One of the four homeless men who was bludgeoned to death over the weekend by a homicidal manic was remembered Monday as a “hardworking” and “gentle man.”
“We are here to tell you about an innocent man, a gentle man, a polite man,” Shirley Ng, 52, said of her pal 83-year-old Cheun Kok during a vigil in Chinatown pocket park Kimlau Square.
Kok was slain early Saturday while sleeping nearby in front of 2 Bowery by a suspect who fatally beat three other sleeping vagrants and critically wounded another in the neighborhood during the pre-dawn rampage.
“He was brutally attacked while just trying to sleep — something we all do. He died sleeping in hopes of waking up to see what lies ahead tomorrow,” Ng told reporters as a friend held up a recent photo of Kok taken Sept. 23.
According to Ng, Kok was an immigrant from Hong Kong and only spoke Cantonese.
“We heard he had once lived on East Houston Street and had a job in which he flew a great distance for work — most likely working at a restaurant and not returning home for weeks,” Ng said. “This was very common for Chinese immigrants to do decades ago. We heard he was a hardworking man.”
Ng said that she met Kok about two months ago while walking through Chinatown.
“He was a very gentle man. He never asked for anything. You’d talk to him — he was just a peaceful man,” she said.
Another woman, who only identified herself as Kim, sobbed as she recalled how she just saw Kok Friday night after bringing him food.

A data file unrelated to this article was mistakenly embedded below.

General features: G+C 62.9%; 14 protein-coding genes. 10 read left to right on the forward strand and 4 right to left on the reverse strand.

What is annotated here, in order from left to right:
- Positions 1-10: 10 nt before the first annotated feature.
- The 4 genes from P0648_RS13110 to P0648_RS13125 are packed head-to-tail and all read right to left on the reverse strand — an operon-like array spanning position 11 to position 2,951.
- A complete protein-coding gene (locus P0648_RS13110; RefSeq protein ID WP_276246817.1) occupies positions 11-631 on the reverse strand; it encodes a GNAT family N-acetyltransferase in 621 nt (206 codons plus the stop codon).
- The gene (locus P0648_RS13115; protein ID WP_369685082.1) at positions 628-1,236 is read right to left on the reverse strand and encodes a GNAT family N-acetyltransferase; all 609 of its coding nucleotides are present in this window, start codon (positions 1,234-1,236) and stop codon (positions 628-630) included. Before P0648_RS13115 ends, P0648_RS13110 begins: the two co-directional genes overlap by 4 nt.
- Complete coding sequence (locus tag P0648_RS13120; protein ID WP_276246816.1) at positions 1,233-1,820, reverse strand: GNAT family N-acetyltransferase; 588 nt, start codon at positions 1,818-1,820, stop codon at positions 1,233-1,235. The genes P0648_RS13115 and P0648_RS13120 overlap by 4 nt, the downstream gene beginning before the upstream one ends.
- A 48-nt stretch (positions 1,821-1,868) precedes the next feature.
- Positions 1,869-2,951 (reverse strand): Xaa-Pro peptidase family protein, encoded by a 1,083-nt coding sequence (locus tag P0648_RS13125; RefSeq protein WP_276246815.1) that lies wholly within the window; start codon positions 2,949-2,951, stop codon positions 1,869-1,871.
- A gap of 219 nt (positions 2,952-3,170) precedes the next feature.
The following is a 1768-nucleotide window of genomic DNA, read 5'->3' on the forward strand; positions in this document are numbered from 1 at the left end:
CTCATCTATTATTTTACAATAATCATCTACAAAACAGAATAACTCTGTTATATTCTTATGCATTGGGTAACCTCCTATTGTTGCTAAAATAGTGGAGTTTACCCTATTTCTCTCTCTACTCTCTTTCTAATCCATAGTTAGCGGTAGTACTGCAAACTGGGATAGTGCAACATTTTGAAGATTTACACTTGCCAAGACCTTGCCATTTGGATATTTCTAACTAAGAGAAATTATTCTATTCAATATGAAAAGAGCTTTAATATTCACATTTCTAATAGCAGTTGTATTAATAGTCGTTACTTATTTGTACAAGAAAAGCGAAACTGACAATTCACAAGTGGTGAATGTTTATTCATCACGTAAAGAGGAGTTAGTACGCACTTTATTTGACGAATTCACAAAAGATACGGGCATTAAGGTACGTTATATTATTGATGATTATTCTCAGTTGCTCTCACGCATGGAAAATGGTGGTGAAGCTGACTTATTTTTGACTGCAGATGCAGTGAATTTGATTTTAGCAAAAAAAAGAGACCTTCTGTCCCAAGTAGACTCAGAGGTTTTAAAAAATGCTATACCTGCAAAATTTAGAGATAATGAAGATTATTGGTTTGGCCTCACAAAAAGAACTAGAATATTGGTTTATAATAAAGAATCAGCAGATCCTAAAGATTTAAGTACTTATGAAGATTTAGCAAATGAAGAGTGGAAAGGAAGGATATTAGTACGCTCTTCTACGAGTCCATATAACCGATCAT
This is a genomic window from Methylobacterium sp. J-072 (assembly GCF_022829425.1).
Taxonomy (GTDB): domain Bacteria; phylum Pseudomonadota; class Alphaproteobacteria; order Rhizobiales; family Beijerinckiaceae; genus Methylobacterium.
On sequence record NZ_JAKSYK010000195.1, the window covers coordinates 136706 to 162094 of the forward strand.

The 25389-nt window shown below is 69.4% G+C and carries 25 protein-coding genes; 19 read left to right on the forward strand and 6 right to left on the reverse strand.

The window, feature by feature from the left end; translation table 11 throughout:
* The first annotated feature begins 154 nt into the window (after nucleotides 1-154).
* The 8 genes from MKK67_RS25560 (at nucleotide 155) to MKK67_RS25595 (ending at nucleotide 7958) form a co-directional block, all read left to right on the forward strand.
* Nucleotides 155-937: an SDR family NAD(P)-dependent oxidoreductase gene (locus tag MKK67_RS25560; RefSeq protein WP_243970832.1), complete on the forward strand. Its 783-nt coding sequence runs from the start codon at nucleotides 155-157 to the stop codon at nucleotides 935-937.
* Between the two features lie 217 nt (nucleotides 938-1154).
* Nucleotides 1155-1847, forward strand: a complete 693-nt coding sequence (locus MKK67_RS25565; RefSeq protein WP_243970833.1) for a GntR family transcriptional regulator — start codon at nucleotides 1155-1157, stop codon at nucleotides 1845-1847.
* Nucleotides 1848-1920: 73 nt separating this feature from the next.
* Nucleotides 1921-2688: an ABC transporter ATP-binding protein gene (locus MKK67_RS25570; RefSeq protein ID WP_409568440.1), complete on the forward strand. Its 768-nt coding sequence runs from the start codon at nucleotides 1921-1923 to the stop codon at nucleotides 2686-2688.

“I feel so bad for him. He was always saying ‘Thank you, Ms. Kim,’” she remembered. “I knew him when I was a little girl. My relative was his friend.”
Whenever Kim gave Kok food, she said: “he was very polite.”
“I wish the city had helped him. It’s too late now,” Kim said.
Last month, Ng said she and Kim brought roast pork buns to Kok who she noticed wasn’t wearing his shoes at the time because “his toenails were way too long.”
“He sat there scratching and needed a bath as we approached him,” said Ng. “We gave him the roast pork buns and a bottle of water and told him about The Bowery Mission just a few blocks away from there.”
Roughly a dozen local pols and homeless advocates descended on Kimlau Square Monday, each holding a single white carnation before a makeshift memorial in the aftermath of the heinous killings.
Randy Santos, 24, confessed to the grisly slayings and was hit with murder and attempted murder charges.